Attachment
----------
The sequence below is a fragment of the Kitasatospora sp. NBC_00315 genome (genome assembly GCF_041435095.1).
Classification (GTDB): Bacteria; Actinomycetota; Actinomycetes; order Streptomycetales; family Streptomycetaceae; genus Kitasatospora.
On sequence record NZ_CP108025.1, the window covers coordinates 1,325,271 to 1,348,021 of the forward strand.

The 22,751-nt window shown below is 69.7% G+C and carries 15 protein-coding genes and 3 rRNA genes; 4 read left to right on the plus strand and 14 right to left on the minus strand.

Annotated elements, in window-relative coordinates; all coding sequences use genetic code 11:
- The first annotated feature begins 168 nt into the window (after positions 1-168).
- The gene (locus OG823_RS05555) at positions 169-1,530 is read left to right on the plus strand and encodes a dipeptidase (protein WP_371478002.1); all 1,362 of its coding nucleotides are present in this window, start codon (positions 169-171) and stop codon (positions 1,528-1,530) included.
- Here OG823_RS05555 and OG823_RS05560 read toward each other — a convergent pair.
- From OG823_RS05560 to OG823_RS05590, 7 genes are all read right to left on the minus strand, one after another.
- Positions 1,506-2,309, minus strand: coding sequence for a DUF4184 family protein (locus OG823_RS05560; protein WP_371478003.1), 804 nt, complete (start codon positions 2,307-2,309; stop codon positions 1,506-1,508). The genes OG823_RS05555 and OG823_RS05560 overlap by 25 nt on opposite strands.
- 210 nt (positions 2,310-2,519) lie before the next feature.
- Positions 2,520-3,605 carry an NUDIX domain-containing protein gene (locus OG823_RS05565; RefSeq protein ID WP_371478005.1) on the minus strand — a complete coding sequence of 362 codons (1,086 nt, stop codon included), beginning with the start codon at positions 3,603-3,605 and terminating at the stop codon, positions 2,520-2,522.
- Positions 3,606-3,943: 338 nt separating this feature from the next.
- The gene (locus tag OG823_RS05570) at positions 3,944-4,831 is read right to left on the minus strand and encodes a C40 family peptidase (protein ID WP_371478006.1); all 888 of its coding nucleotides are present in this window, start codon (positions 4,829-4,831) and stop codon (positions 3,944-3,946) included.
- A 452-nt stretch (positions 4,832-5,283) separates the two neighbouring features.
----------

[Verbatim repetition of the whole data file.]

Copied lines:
The sequence below is a fragment of the Kitasatospora sp. NBC_00315 genome (genome assembly GCF_041435095.1).
Classification (GTDB): Bacteria; Actinomycetota; Actinomycetes; order Streptomycetales; family Streptomycetaceae; genus Kitasatospora.
On sequence record NZ_CP108025.1, the window covers coordinates 1,325,271 to 1,348,021 of the forward strand.

The 22,751-nt window shown below is 69.7% G+C and carries 15 protein-coding genes and 3 rRNA genes; 4 read left to right on the plus strand and 14 right to left on the minus strand.

Annotated elements, in window-relative coordinates; all coding sequences use genetic code 11:
- The first annotated feature begins 168 nt into the window (after positions 1-168).
- The gene (locus OG823_RS05555) at positions 169-1,530 is read left to right on the plus strand and encodes a dipeptidase (protein WP_371478002.1); all 1,362 of its coding nucleotides are present in this window, start codon (positions 169-171) and stop codon (positions 1,528-1,530) included.
- Here OG823_RS05555 and OG823_RS05560 read toward each other — a convergent pair.
- From OG823_RS05560 to OG823_RS05590, 7 genes are all read right to left on the minus strand, one after another.
- Positions 1,506-2,309, minus strand: coding sequence for a DUF4184 family protein (locus OG823_RS05560; protein WP_371478003.1), 804 nt, complete (start codon positions 2,307-2,309; stop codon positions 1,506-1,508). The genes OG823_RS05555 and OG823_RS05560 overlap by 25 nt on opposite strands.
- 210 nt (positions 2,310-2,519) lie before the next feature.
- Positions 2,520-3,605 carry an NUDIX domain-containing protein gene (locus OG823_RS05565; RefSeq protein ID WP_371478005.1) on the minus strand — a complete coding sequence of 362 codons (1,086 nt, stop codon included), beginning with the start codon at positions 3,603-3,605 and terminating at the stop codon, positions 2,520-2,522.
- Positions 3,606-3,943: 338 nt separating this feature from the next.
- The gene (locus tag OG823_RS05570) at positions 3,944-4,831 is read right to left on the minus strand and encodes a C40 family peptidase (protein ID WP_371478006.1); all 888 of its coding nucleotides are present in this window, start codon (positions 4,829-4,831) and stop codon (positions 3,944-3,946) included.
- A 452-nt stretch (positions 4,832-5,283) separates the two neighbouring features.